ExecuJet adopts Parisian air

 - October 27, 2010, 9:20 AM

ExecuJet Europe and France’s Ad- vanced Air Support (AAS) launched their new joint-venture FBO at Paris Le Bourget on October 7. AAS is part of France’s Jet Services Group, which has invested almost $1.4 million in the facility that it acquired when it bought Aero Services Handling last year. Now it is set to invest up to another $13 million to upgrade the group’s maintenance operation at Le Bourget, and also to add two more hangars.

Over the past few months the partners refurbished an existing facility, which features two passenger lounges and a pilot lounge, as well as a separate crew rest room and two bedrooms with en suite bathrooms, plus a snooze room. The facility also offers a wireless ­Internet connection, satellite TV, catering, parking, meeting rooms and a concierge ­service. Adjoining the building are a 172,200-sq-ft hangar and 193,750 sq ft of ramp space. The 24/7 operation has 28 employees; there are approximately 30 aircraft based at the facility.

The 1923 building, one of the original structures at this historic airport, has been sensitively and pragmatically modernized. For example, the cleverly designed groundside-to-airside corridor means passengers traverse barely 50 feet from their limousines to the steps of the aircraft–an advantage at an airport where tough new security rules have made ramp access more difficult. Another innovation is a block of walk-in closets in the hangar that visiting aircrew can use to store equipment, supplies and luggage.

Paris Le Bourget will be the third European FBO in the ExecuJet ­Aviation group’s portfolio, with existing ­facilities in Zurich and Berlin. According to Cedric Migeon, managing director of ExecuJet Europe, the Switzerland-based business aviation services group will bring AAS international marketing exposure and access to a global network. ExecuJet also has operations in the Middle East, Asia, Africa and Australia and it is ­making plans to expand into New Zealand.

The Jet Services Group also includes Uni Air Entreprise, with maintenance operations at both Le Bourget and Toulouse Blagnac airports; Toulouse-based aircraft management company Aerovision; continuing airworthiness ­specialist Camo Air Support; and maintenance provider Business and Commuter Aircraft at Lyon Bron Airport. Uni Air specializes in support for Dassault Falcons and Hawker Beechcraft aircraft, while Business and Commuter Aircraft focuses on Beechcraft and Cessna products.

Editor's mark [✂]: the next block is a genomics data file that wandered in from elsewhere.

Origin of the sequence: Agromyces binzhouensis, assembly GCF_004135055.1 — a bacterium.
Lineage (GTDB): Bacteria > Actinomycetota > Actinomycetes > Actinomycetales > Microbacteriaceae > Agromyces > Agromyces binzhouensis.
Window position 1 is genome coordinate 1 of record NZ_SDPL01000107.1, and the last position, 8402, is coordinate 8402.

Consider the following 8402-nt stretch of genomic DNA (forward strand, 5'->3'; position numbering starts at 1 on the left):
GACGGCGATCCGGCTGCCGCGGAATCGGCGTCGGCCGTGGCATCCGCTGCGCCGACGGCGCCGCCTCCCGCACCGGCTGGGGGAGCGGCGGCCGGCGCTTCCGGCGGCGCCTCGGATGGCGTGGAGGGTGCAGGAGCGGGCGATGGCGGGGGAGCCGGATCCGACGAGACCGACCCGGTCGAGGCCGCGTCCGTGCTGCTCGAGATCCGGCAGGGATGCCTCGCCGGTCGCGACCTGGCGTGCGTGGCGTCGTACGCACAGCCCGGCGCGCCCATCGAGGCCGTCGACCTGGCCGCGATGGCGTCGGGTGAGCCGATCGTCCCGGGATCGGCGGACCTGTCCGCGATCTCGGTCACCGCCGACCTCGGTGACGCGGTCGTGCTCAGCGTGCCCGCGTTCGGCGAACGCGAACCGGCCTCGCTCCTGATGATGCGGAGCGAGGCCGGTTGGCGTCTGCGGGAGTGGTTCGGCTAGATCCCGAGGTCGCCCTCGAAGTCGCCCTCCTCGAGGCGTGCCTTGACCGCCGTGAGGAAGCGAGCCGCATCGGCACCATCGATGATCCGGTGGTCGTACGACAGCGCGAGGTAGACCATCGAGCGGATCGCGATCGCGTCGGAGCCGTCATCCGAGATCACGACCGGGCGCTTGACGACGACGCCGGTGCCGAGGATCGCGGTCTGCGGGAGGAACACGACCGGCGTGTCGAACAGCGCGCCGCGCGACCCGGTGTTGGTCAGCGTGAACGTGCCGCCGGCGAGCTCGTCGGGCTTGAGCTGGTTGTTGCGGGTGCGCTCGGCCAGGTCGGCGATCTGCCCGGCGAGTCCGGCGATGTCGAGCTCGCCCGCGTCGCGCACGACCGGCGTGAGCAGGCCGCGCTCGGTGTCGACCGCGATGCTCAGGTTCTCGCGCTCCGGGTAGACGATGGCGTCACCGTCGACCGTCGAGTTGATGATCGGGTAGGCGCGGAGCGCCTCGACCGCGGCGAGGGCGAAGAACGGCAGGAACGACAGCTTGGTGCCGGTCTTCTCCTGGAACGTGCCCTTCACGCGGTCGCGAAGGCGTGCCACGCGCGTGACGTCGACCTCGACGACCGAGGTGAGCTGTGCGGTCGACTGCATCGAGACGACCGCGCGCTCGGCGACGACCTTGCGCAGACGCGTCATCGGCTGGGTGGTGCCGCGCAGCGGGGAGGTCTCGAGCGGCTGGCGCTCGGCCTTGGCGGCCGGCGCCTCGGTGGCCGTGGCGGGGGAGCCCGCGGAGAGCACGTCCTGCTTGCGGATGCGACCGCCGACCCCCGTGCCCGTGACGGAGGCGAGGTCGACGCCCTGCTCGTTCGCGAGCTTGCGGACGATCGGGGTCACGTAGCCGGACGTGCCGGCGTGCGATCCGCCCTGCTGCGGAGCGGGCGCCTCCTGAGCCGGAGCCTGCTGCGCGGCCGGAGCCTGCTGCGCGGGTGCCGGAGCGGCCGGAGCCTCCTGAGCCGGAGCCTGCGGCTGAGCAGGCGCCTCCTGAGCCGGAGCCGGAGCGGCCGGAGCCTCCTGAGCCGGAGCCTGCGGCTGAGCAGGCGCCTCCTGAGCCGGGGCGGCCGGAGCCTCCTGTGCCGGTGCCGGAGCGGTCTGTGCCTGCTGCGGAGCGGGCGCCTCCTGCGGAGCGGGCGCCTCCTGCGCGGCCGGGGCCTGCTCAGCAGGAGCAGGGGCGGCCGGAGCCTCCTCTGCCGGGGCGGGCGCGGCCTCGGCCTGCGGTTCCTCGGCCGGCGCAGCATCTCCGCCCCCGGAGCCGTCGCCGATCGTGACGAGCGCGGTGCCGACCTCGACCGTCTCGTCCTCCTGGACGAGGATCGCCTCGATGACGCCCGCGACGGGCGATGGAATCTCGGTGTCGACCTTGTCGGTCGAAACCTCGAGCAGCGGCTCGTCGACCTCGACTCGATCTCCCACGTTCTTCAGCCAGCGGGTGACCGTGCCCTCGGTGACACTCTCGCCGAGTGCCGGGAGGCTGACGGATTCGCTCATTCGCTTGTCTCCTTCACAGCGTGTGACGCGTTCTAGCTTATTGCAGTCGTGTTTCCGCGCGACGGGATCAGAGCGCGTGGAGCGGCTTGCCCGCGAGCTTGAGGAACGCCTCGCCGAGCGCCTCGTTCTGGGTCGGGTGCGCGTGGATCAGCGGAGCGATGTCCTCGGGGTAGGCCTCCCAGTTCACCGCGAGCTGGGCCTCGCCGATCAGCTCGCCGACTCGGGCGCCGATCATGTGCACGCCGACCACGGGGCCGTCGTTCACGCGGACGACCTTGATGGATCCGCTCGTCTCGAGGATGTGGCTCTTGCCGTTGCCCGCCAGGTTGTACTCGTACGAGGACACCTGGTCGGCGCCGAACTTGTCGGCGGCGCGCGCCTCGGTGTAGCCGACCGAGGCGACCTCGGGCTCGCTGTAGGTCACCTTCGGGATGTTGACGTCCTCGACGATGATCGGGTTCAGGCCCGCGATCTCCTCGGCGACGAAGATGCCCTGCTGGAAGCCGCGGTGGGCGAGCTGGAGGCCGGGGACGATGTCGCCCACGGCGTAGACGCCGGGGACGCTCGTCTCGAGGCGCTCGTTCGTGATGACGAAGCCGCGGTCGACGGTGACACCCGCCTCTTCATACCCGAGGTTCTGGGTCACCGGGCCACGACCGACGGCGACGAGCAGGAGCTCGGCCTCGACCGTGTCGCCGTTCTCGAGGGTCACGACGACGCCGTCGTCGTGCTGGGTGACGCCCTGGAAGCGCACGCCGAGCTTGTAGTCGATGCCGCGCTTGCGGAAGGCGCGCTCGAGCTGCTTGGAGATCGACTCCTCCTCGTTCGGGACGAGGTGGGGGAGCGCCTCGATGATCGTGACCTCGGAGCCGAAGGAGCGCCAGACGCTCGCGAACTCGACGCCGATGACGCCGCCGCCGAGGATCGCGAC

Uni Air’s facility at Le Bourget, which is just across the ramp from the new FBO, is set to move into a new hangar as part of a $3.5 million development. Jet Services is also proposing to add two hangars to provide almost 125,000 sq ft more covered space.

“We chose Paris because it is one of the busiest business aviation airports in the world,” said Migeon, who added that ExecuJet opted for a partnership with AAS because it felt it had the best ­customer service mindset at the airport. But Le Bourget is a competitive environment with no fewer than seven FBOs.

Last year, admittedly a slow period for traffic, there were some 58,000 movements at the airport–for an average of almost 160 per day. AAS said it is currently averaging 20 to 25 movements each day. Migeon said September this year had been the best month for ExecuJet’s FBO business since January, when its Zurich facility handled traffic for the annual World Economic Forum in Davos.

AAS has direct access to fuel at all hours. It also has its own de-icing truck, which it claims sets it apart at an airport where there is only one other such vehicle available to the other FBOs.